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  • Tangerine Foundation

Investing Your TSP Funds

Key Points:

  • Lifecycle (L) Fund basics

  • Individual TSP Funds

  • Interfund Transfers

How involved do you want to be when it comes to investment choices for your TSP account? How close are you to retirement? And much risk do you like to take? These are important questions relating to the choices of how to invest your TSP funds.

Investment options for your TSP account range from short-term US Treasury securities to index funds comprised of domestic and international stocks – market diversification ranging from guaranteed not to lose money (G Fund) to riding the stock market and bond market waves (Individual Funds).

Choosing how to invest your TSP funds

As we mentioned in our TSP Overview article, unless you initiate a change, contributions for a new TSP participant are deposited into the Lifecycle (L) Fund most appropriate for your age. So what is a Lifecycle Fund? The L Funds, as they’re called, are a combination of all five TSP Individual Funds - G, F, C, S, and I – with money invested in each fund. The mix of how much money is invested in each fund is determined by the future date at which you plan to start withdrawing money. Think of this as your “time horizon.” Each day, the L funds are re-balanced to maintain appropriate target allocations. And each quarter, the investment mix of each fund is adjusted to more conservative investments as the fund’s target date shortens. You don’t need to worry about re-balancing your TSP to match your target date because it’s done for you!

Currently, there are L Funds with target dates in ten year intervals - 2020, 2030, 2040, and 2050. The plan is to change to five year intervals in 2020. But until then, an individual who will be retiring in the next few years would pick the L 2020 Fund while someone younger would be better suited for a fund with a longer time horizon, say L 2050.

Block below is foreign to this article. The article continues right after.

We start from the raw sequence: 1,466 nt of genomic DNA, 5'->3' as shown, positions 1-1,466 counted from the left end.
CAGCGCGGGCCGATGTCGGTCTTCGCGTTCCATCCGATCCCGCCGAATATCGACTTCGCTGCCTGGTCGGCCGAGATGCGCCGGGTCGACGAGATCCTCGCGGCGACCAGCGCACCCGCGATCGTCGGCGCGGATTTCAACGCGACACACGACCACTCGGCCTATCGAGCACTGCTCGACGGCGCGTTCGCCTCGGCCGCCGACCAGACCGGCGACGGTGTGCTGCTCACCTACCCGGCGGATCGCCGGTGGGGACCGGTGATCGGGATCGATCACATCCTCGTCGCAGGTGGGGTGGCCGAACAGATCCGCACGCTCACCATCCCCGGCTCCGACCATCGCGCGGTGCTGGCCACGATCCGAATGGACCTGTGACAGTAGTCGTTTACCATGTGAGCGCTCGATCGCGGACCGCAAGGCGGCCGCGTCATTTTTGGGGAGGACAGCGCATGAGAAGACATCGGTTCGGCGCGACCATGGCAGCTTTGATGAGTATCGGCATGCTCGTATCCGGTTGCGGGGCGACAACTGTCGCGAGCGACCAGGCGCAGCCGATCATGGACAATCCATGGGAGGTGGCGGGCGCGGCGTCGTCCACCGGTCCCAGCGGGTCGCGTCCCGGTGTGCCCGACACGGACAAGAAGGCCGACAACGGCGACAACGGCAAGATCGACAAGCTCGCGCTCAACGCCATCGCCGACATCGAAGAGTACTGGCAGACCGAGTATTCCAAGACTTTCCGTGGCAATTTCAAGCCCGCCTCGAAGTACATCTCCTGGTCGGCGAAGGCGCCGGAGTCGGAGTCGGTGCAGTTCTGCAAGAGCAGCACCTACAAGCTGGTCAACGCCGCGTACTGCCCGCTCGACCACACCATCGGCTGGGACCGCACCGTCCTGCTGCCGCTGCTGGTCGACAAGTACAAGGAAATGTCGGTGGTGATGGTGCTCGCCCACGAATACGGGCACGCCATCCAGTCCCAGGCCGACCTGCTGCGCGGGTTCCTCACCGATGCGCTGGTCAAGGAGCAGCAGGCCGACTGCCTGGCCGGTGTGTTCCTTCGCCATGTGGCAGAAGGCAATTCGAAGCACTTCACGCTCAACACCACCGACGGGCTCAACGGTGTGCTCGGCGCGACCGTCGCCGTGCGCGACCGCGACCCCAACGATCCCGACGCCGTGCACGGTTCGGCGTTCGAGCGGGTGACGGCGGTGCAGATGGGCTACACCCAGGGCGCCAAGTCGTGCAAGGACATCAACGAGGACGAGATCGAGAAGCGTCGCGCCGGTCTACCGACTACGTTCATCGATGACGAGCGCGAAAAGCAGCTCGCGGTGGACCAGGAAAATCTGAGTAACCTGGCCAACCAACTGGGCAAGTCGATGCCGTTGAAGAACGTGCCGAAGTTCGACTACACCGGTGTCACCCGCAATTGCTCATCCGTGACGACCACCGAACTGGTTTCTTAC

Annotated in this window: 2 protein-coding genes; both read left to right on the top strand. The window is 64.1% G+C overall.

Maybe you prefer to make your own decisions about your TSP investment mix. That can be achieved with the Individual Funds. You can choose any combination of the individual TSP funds that support your personal investment strategy…and risk tolerance! The five funds (G, F, C, S, and I) offer a broad range of investment options including government securities, bonds, and domestic and foreign stocks.

The TSP offers a very thorough guide to TSP fund information including the objective of each fund, fund facts, time horizon guidelines, and much more. Interested? Click here

Interfund Transfers

Interfund transfers may sound like an intergalactic term but it’s really just a fancy term for redistributing the money in your TSP account. If you’d like to change how your money is distributed in your account that can be accomplished by requesting an interfund transfer, or IFT.

You can redistribute all or part of your existing TSP account among the different funds via an IFT. Doing so will only impact your existing money – it does not affect the investment of future deposits. Changing the direction of future contributions is achieved by amending your Contribution Allocation.

While you can make an IFT at any time, there are some limitations concerning what can be done in a calendar month. And you should know that you cannot move specific dollar amounts among the funds. Rather, you designate the new percentage that you want invested in each fund. For more details on IFTs, visit Interfund Transfers at the TSP site.

Action Steps:

  • Determine your “investment comfort zone” by familiarizing yourself with TSP investment mix choices.

  • Learn more about the objective of each fund, risks, and consider all your TSP investment choices by viewing the Fund Comparison Matrix.

  • Watch the TSP video about Lifecycle (L) Funds.


The information contained herein constitutes general information and is not directed to, designed for, or individually tailored to, any particular individual or circumstance. This article is not intended to be a client-specific analysis or recommendation. Do not use this article as the sole basis for any financial decisions. Consider all relevant information. Information should not be considered as tax or legal advice. You should consult with your tax advisor and/or attorney regarding your individual circumstances.

© 2019 Tangerine Foundation. All rights reserved.

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